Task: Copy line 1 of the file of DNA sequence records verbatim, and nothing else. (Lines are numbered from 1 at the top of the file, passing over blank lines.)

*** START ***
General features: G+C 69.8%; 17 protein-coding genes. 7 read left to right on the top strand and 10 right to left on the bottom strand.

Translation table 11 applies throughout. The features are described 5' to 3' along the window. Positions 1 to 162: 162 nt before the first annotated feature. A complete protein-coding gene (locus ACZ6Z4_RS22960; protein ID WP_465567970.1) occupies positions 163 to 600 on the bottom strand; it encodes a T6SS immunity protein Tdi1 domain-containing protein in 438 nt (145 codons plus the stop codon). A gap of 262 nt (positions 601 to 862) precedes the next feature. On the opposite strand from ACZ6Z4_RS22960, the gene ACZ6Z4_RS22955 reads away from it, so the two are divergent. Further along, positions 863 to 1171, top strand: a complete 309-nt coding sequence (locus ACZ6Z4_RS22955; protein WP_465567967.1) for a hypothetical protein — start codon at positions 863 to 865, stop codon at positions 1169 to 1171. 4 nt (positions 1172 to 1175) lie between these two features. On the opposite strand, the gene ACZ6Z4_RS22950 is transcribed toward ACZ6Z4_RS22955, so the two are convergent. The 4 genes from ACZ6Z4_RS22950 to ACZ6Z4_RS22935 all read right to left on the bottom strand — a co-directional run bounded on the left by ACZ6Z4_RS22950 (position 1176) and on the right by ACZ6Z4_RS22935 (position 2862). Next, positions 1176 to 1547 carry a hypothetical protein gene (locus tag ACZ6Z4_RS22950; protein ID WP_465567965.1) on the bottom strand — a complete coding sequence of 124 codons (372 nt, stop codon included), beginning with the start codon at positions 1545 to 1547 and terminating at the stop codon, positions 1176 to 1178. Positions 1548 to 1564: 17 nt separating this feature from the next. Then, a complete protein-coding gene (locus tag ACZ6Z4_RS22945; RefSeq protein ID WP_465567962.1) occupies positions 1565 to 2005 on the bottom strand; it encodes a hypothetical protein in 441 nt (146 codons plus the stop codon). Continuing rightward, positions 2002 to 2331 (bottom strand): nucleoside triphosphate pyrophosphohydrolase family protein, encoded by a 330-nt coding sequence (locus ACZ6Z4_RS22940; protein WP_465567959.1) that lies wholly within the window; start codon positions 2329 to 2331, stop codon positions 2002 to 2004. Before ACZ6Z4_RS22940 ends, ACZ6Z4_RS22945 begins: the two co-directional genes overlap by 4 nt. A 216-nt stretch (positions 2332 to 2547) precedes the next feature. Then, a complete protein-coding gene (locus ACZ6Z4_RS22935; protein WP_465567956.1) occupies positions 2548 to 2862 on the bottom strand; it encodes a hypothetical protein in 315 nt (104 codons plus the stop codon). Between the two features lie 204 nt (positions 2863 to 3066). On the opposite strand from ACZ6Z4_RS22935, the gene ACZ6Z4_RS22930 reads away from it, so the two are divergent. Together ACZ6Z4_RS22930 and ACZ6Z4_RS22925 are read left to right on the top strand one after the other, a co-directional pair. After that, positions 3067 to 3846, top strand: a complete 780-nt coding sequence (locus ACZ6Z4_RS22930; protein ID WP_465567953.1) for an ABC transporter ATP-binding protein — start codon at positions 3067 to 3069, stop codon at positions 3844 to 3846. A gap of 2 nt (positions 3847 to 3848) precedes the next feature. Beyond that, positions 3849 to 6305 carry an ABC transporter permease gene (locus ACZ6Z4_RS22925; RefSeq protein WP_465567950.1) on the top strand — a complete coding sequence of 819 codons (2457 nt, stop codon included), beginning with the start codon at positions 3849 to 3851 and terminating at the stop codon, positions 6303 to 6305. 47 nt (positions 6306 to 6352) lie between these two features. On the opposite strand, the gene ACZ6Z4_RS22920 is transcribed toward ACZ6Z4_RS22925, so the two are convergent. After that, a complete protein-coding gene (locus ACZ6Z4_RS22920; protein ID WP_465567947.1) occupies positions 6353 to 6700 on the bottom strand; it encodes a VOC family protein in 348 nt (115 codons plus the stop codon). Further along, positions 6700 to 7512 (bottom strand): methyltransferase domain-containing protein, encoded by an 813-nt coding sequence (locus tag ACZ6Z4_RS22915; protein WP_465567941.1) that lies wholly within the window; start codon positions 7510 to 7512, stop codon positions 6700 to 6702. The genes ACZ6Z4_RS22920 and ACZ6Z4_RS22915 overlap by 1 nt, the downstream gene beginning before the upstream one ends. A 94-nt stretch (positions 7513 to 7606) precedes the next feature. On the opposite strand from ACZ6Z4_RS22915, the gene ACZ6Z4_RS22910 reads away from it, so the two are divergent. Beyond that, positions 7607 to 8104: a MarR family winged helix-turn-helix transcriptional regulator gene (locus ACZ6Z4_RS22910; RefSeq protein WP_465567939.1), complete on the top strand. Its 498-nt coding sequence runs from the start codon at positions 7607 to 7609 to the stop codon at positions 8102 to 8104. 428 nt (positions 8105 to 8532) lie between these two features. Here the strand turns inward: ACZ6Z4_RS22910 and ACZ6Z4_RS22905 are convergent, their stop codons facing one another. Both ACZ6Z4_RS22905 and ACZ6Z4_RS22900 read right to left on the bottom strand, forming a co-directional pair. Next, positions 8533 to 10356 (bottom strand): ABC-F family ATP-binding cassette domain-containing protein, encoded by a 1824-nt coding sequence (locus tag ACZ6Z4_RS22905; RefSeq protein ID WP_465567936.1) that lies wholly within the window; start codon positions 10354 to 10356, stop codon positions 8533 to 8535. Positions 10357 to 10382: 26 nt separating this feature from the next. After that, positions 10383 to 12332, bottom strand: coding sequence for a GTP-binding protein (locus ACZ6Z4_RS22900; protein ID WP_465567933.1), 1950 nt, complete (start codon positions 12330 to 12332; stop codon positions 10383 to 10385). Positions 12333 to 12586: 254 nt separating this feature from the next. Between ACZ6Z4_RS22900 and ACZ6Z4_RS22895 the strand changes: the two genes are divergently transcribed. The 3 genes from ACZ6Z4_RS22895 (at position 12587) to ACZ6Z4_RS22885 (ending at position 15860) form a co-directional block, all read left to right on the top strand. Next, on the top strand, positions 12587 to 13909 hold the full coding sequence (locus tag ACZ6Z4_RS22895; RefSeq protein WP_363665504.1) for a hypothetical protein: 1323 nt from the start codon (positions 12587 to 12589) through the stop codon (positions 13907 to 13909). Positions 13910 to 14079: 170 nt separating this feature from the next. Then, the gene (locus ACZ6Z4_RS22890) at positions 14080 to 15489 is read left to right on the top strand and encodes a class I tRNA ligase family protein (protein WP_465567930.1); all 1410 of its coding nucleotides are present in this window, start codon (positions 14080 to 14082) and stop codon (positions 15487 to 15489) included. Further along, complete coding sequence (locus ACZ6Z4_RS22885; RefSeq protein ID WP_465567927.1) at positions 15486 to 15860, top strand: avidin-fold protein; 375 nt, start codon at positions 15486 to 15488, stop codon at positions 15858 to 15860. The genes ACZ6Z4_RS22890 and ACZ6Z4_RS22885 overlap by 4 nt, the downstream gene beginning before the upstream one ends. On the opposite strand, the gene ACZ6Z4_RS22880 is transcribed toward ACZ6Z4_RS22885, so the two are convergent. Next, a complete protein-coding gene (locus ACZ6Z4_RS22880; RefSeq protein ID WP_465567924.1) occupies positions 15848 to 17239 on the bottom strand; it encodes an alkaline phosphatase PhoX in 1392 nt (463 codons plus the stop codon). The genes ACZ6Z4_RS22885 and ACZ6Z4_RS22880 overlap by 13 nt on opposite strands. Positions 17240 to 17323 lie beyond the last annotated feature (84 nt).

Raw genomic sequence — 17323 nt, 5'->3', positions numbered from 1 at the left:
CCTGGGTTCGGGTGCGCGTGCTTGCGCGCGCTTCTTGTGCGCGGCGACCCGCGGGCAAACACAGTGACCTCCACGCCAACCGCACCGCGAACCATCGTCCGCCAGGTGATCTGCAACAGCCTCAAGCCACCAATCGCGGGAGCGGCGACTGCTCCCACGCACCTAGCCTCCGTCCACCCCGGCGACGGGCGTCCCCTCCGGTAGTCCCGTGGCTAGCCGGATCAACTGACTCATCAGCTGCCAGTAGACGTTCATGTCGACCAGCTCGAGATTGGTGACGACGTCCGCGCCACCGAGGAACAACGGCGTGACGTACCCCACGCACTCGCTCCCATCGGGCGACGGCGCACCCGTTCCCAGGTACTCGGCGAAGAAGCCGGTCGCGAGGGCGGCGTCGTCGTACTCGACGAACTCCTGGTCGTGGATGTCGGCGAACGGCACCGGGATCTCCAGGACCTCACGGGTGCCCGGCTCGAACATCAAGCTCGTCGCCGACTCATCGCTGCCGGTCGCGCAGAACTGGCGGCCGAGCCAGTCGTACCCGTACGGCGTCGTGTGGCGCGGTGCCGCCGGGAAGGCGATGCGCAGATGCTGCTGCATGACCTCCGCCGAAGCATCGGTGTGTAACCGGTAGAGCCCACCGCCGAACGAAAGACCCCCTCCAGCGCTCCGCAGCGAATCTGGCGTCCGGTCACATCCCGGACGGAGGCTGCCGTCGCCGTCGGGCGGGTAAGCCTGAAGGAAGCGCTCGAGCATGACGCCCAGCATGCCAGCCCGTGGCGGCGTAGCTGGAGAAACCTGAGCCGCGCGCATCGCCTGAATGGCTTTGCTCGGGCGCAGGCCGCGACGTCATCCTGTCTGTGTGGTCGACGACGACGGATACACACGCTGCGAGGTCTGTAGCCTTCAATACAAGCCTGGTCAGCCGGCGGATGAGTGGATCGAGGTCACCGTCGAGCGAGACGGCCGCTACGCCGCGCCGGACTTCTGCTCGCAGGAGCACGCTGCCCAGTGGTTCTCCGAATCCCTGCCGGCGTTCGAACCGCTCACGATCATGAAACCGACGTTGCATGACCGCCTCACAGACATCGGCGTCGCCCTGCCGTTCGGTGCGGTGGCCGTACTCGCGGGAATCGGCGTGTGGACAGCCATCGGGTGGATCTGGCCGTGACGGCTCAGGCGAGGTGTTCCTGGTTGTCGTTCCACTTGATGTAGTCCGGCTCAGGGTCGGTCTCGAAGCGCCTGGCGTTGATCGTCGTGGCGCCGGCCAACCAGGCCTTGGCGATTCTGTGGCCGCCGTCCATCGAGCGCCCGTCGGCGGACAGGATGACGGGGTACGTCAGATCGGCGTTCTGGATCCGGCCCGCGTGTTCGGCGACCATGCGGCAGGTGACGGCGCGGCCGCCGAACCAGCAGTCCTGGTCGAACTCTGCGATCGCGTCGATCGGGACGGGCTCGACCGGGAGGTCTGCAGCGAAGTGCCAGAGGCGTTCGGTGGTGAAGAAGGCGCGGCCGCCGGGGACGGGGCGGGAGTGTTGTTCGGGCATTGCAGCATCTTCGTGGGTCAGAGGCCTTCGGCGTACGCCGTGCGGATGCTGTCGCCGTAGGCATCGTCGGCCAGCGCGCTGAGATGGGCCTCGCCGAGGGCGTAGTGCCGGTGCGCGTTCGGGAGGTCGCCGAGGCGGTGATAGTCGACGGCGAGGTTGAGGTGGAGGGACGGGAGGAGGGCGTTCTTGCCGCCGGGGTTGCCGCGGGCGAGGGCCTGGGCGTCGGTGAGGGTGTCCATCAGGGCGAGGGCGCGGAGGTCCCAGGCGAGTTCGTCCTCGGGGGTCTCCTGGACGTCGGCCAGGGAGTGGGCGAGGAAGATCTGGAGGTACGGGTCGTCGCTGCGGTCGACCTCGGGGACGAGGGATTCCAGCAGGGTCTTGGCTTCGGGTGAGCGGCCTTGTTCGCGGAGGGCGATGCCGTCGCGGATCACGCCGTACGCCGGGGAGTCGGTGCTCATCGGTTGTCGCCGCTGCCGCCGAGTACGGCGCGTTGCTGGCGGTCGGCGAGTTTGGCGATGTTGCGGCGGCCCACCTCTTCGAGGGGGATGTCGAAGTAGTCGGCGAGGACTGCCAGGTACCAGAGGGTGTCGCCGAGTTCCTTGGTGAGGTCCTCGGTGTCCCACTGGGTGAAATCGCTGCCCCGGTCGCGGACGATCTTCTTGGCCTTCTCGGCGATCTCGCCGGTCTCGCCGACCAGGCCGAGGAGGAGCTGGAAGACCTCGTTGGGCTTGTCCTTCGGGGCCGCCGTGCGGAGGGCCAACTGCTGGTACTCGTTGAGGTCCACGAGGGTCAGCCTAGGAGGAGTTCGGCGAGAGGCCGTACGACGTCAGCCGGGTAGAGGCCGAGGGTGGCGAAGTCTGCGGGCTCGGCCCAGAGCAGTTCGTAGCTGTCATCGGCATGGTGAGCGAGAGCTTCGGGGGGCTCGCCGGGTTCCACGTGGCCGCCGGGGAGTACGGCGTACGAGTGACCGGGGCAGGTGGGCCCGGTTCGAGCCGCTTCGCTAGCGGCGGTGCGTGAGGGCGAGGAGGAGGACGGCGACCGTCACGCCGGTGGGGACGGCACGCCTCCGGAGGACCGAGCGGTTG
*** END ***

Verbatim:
General features: G+C 69.8%; 17 protein-coding genes. 7 read left to right on the top strand and 10 right to left on the bottom strand.